The government's Higher Education and Research Bill comes back to the House of Lords today, probably for the last time. Following hours of detailed scrutiny at earlier stages in the Lords, a bad bill had been much improved with a series of helpful amendments. These included moves to define what constitutes a university; ensure international students continue to be welcomed; and protect students from unscrupulous 'for profit' colleges.
How sad then that, yesterday, the government chose to throw out most of these changes and press ahead with plans which seriously risk damaging the global reputation of our universities.
One might argue that government concessions wrung from inter-party negotiations in recent days make the bill palatable. In my view, they don't. Rather they ask the government to make a minor detour while allowing them to keep their long-term plans to marketise the sector firmly on track.
In the Lords, peers had broken the link between the controversial Teaching Excellence Framework and fees, and thrown out plans for a ranking system which could do untold reputational damage to many universities. In seeking to address these concerns, the government has committed to a review of the TEF before it is linked to fees. Alas, I suspect that this will simply become a box-ticking exercise on the way to achieving the high-stakes fee regime which the government desires.
Similarly, on degree awarding powers, while peers had insisted that institutions must develop a track record of successful delivery before gaining their own powers, the government has now simply said that they must satisfy an independent committee that they are good enough to operate. While any regulation of for profit providers beyond the original fig leaf proposed by the government is welcome, this concession will not stop untested providers offering their own qualifications and accessing public funds before they've successfully delivered a single degree. The UK is hurtling down the path already taken in the US where for-profit colleges take billions of dollars of taxpayers money, rip off students and contribute to sky rocketing student debt.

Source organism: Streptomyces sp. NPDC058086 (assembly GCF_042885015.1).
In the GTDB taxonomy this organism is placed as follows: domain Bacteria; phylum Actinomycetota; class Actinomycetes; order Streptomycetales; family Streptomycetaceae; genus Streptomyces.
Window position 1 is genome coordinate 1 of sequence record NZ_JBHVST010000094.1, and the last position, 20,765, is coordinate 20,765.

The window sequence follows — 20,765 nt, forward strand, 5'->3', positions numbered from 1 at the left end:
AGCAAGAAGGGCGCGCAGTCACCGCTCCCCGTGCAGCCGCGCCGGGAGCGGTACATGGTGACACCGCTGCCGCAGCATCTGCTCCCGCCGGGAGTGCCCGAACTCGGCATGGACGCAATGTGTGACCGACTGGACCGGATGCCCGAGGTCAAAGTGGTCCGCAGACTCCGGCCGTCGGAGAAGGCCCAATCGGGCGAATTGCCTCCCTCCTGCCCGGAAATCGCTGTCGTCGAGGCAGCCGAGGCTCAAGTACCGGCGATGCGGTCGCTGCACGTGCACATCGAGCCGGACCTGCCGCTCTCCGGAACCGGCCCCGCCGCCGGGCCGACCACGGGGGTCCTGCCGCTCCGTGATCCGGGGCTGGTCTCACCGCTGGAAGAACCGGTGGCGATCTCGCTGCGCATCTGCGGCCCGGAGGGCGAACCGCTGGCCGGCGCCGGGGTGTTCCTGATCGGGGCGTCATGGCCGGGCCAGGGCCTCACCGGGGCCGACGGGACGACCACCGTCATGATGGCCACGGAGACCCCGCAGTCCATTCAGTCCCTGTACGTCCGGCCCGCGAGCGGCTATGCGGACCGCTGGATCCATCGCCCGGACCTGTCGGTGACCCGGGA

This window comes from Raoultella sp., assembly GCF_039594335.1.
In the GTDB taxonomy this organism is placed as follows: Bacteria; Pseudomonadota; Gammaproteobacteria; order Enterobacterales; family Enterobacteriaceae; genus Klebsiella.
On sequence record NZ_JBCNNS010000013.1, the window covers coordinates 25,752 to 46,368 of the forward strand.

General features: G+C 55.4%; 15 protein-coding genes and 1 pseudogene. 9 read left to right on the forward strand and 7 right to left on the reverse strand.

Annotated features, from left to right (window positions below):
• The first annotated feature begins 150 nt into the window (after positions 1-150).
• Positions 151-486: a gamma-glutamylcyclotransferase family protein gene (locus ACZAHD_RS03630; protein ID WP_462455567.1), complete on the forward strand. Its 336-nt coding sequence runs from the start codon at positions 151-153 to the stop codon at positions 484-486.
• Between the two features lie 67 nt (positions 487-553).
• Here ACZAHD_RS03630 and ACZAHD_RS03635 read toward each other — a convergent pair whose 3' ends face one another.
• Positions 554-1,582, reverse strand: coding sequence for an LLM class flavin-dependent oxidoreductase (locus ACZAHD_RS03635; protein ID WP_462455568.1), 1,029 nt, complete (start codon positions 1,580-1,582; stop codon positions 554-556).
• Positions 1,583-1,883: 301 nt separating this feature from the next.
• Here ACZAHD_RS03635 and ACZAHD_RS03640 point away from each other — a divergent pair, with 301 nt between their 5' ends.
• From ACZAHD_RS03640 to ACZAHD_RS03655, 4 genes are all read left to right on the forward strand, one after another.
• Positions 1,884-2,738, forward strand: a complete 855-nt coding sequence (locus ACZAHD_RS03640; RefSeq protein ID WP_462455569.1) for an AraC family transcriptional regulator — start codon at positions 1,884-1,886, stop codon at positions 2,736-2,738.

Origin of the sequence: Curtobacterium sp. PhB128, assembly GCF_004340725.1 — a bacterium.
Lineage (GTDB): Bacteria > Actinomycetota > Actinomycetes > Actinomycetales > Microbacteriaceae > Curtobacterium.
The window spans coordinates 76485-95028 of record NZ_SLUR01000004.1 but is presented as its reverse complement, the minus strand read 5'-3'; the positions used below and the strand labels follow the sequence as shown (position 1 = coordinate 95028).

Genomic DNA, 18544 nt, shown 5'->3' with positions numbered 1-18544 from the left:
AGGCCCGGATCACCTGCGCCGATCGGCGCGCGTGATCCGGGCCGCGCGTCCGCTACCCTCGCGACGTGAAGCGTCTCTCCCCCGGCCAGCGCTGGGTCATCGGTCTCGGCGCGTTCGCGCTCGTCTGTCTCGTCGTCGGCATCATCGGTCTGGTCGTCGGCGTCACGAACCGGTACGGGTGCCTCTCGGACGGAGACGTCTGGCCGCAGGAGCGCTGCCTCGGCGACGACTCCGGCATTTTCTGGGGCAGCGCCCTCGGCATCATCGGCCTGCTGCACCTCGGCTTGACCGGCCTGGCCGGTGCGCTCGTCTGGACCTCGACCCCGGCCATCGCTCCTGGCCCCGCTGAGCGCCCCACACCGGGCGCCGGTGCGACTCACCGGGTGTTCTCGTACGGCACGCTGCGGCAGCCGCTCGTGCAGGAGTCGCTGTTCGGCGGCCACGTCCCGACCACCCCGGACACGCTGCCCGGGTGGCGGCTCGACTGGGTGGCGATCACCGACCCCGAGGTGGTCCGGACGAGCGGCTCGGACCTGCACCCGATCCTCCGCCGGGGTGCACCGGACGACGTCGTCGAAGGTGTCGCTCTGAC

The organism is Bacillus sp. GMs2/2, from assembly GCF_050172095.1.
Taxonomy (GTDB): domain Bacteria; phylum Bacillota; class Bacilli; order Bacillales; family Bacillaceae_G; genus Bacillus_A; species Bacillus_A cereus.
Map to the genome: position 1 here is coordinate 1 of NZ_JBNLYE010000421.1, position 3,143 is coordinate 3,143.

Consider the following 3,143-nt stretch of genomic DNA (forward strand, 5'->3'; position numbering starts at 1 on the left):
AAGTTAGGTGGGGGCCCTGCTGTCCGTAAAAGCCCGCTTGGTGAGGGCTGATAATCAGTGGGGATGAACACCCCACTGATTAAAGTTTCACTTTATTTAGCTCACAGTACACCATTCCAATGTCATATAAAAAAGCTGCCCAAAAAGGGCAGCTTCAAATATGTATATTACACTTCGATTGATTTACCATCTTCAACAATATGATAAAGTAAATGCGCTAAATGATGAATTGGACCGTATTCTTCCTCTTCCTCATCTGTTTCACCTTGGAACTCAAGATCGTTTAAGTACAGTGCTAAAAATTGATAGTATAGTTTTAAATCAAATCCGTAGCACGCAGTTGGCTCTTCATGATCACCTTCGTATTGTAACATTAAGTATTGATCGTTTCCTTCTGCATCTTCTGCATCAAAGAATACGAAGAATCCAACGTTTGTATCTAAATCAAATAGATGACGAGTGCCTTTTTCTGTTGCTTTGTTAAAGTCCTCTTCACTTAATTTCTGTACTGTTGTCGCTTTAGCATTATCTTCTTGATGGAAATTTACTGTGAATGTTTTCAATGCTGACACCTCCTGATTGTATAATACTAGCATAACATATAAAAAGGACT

In a recent survey of staff working in universities and colleges, respondents strongly opposed the government's plan to open up the sector (81%), and three-quarters of respondents (76%) also opposed the sanctioning of fees linked to TEF league tables which the bill now postpones but accepts in principle. We know too that students overwhelmingly oppose the bill and in particular its attempts to link a future TEF to tuition fees.
Despite the government's changes, then, we still have a piece of proposed legislation which doesn't command the confidence of students and staff, and which represents a huge future risk to the taxpayer. Peers still have a chance to insist on stronger concessions and I hope they will do so today.